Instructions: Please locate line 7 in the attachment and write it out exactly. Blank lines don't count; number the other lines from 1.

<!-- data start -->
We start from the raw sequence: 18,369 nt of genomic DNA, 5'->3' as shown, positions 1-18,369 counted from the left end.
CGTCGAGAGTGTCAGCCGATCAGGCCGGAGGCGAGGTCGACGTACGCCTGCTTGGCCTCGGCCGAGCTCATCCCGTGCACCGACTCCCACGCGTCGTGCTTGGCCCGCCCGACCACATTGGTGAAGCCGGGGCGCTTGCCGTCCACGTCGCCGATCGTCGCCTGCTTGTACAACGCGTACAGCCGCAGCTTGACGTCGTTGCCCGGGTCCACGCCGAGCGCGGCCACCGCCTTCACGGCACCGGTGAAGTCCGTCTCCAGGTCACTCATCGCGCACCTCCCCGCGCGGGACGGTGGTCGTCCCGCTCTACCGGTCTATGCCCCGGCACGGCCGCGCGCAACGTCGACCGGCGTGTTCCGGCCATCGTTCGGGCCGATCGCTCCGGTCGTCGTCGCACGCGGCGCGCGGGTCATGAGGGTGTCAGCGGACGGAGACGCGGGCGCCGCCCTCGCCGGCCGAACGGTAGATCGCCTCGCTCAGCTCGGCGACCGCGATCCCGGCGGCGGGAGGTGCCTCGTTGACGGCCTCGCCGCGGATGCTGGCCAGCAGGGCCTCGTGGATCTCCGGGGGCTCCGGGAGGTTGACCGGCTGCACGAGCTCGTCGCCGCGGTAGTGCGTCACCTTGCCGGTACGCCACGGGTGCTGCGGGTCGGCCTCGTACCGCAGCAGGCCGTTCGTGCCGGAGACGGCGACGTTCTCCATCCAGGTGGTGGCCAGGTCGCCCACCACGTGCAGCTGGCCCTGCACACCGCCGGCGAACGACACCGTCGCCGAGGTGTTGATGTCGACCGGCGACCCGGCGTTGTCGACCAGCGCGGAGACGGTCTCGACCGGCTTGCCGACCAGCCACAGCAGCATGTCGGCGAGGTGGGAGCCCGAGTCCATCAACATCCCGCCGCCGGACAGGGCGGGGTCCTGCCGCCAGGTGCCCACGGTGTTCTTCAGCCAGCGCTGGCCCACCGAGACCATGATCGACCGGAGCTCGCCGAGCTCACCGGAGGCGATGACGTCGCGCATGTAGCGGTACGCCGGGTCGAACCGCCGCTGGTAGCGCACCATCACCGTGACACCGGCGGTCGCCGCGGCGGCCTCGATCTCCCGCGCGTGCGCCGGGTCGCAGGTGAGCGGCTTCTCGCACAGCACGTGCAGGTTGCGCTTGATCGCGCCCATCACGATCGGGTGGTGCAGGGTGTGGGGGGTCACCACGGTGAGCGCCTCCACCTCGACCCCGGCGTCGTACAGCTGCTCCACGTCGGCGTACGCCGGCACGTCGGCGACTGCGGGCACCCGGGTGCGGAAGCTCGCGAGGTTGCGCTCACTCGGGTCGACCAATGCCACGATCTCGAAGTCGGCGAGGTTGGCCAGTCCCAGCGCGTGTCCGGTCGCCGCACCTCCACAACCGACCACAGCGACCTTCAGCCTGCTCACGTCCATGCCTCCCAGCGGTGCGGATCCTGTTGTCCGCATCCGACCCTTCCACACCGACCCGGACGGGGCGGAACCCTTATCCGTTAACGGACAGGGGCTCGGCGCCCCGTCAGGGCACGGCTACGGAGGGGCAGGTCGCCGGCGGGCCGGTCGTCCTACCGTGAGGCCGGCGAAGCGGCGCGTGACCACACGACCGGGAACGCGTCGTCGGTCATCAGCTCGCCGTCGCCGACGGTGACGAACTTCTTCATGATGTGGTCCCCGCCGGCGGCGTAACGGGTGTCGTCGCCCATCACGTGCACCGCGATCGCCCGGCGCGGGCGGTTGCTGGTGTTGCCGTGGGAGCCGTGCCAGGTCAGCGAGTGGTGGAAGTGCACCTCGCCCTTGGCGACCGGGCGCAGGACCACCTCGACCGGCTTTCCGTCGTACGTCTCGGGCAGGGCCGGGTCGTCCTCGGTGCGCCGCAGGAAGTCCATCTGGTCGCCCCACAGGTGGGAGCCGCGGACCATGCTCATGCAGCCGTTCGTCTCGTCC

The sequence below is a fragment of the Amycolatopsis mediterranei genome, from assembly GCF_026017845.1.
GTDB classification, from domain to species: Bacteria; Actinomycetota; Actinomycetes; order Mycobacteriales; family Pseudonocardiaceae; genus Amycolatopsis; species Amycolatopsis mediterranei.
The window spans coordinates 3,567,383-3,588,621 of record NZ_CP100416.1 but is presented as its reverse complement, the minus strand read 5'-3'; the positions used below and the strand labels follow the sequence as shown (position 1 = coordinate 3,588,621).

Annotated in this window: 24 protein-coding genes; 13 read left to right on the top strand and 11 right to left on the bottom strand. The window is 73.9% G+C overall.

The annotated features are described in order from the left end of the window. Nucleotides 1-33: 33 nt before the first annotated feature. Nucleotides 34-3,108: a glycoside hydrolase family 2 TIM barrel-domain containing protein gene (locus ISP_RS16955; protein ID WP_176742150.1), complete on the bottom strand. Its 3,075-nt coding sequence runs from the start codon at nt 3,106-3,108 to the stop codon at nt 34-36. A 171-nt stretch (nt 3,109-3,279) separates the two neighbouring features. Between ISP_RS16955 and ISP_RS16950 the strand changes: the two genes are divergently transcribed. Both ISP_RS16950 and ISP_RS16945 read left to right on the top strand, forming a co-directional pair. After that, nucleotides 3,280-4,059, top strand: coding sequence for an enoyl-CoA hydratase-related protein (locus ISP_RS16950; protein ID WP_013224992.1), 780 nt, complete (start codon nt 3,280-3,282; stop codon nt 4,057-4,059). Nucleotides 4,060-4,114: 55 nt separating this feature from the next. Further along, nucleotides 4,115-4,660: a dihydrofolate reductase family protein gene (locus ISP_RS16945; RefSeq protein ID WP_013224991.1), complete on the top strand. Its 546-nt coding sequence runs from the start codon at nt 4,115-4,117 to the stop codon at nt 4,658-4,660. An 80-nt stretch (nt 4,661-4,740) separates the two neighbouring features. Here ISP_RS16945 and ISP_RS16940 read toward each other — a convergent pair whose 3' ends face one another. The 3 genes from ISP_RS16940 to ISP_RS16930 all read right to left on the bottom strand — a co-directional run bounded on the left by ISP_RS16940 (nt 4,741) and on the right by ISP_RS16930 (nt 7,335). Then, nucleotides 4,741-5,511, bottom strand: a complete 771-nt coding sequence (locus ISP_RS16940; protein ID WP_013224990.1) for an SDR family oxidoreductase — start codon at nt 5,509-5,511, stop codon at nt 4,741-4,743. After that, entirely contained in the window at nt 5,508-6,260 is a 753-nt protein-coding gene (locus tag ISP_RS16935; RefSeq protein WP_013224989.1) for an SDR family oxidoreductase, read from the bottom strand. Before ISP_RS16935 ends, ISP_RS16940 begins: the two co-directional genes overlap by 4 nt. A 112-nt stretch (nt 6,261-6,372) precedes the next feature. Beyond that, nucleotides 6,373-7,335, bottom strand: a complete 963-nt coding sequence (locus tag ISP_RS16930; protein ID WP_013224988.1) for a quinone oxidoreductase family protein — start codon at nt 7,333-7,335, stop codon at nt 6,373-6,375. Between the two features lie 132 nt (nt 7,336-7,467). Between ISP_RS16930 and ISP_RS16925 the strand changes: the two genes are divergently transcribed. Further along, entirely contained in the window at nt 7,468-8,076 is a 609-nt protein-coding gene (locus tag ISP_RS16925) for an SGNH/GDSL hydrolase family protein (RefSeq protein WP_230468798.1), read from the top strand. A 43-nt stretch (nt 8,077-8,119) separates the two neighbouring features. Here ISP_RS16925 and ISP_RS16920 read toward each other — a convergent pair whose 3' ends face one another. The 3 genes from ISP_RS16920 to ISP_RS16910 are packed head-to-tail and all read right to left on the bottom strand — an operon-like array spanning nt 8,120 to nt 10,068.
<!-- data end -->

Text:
The annotated features are described in order from the left end of the window. Nucleotides 1-33: 33 nt before the first annotated feature. Nucleotides 34-3,108: a glycoside hydrolase family 2 TIM barrel-domain containing protein gene (locus ISP_RS16955; protein ID WP_176742150.1), complete on the bottom strand. Its 3,075-nt coding sequence runs from the start codon at nt 3,106-3,108 to the stop codon at nt 34-36. A 171-nt stretch (nt 3,109-3,279) separates the two neighbouring features. Between ISP_RS16955 and ISP_RS16950 the strand changes: the two genes are divergently transcribed. Both ISP_RS16950 and ISP_RS16945 read left to right on the top strand, forming a co-directional pair. After that, nucleotides 3,280-4,059, top strand: coding sequence for an enoyl-CoA hydratase-related protein (locus ISP_RS16950; protein ID WP_013224992.1), 780 nt, complete (start codon nt 3,280-3,282; stop codon nt 4,057-4,059). Nucleotides 4,060-4,114: 55 nt separating this feature from the next. Further along, nucleotides 4,115-4,660: a dihydrofolate reductase family protein gene (locus ISP_RS16945; RefSeq protein ID WP_013224991.1), complete on the top strand. Its 546-nt coding sequence runs from the start codon at nt 4,115-4,117 to the stop codon at nt 4,658-4,660. An 80-nt stretch (nt 4,661-4,740) separates the two neighbouring features. Here ISP_RS16945 and ISP_RS16940 read toward each other — a convergent pair whose 3' ends face one another. The 3 genes from ISP_RS16940 to ISP_RS16930 all read right to left on the bottom strand — a co-directional run bounded on the left by ISP_RS16940 (nt 4,741) and on the right by ISP_RS16930 (nt 7,335). Then, nucleotides 4,741-5,511, bottom strand: a complete 771-nt coding sequence (locus ISP_RS16940; protein ID WP_013224990.1) for an SDR family oxidoreductase — start codon at nt 5,509-5,511, stop codon at nt 4,741-4,743. After that, entirely contained in the window at nt 5,508-6,260 is a 753-nt protein-coding gene (locus tag ISP_RS16935; RefSeq protein WP_013224989.1) for an SDR family oxidoreductase, read from the bottom strand. Before ISP_RS16935 ends, ISP_RS16940 begins: the two co-directional genes overlap by 4 nt. A 112-nt stretch (nt 6,261-6,372) precedes the next feature. Beyond that, nucleotides 6,373-7,335, bottom strand: a complete 963-nt coding sequence (locus tag ISP_RS16930; protein ID WP_013224988.1) for a quinone oxidoreductase family protein — start codon at nt 7,333-7,335, stop codon at nt 6,373-6,375. Between the two features lie 132 nt (nt 7,336-7,467). Between ISP_RS16930 and ISP_RS16925 the strand changes: the two genes are divergently transcribed. Further along, entirely contained in the window at nt 7,468-8,076 is a 609-nt protein-coding gene (locus tag ISP_RS16925) for an SGNH/GDSL hydrolase family protein (RefSeq protein WP_230468798.1), read from the top strand. A 43-nt stretch (nt 8,077-8,119) separates the two neighbouring features. Here ISP_RS16925 and ISP_RS16920 read toward each other — a convergent pair whose 3' ends face one another. The 3 genes from ISP_RS16920 to ISP_RS16910 are packed head-to-tail and all read right to left on the bottom strand — an operon-like array spanning nt 8,120 to nt 10,068.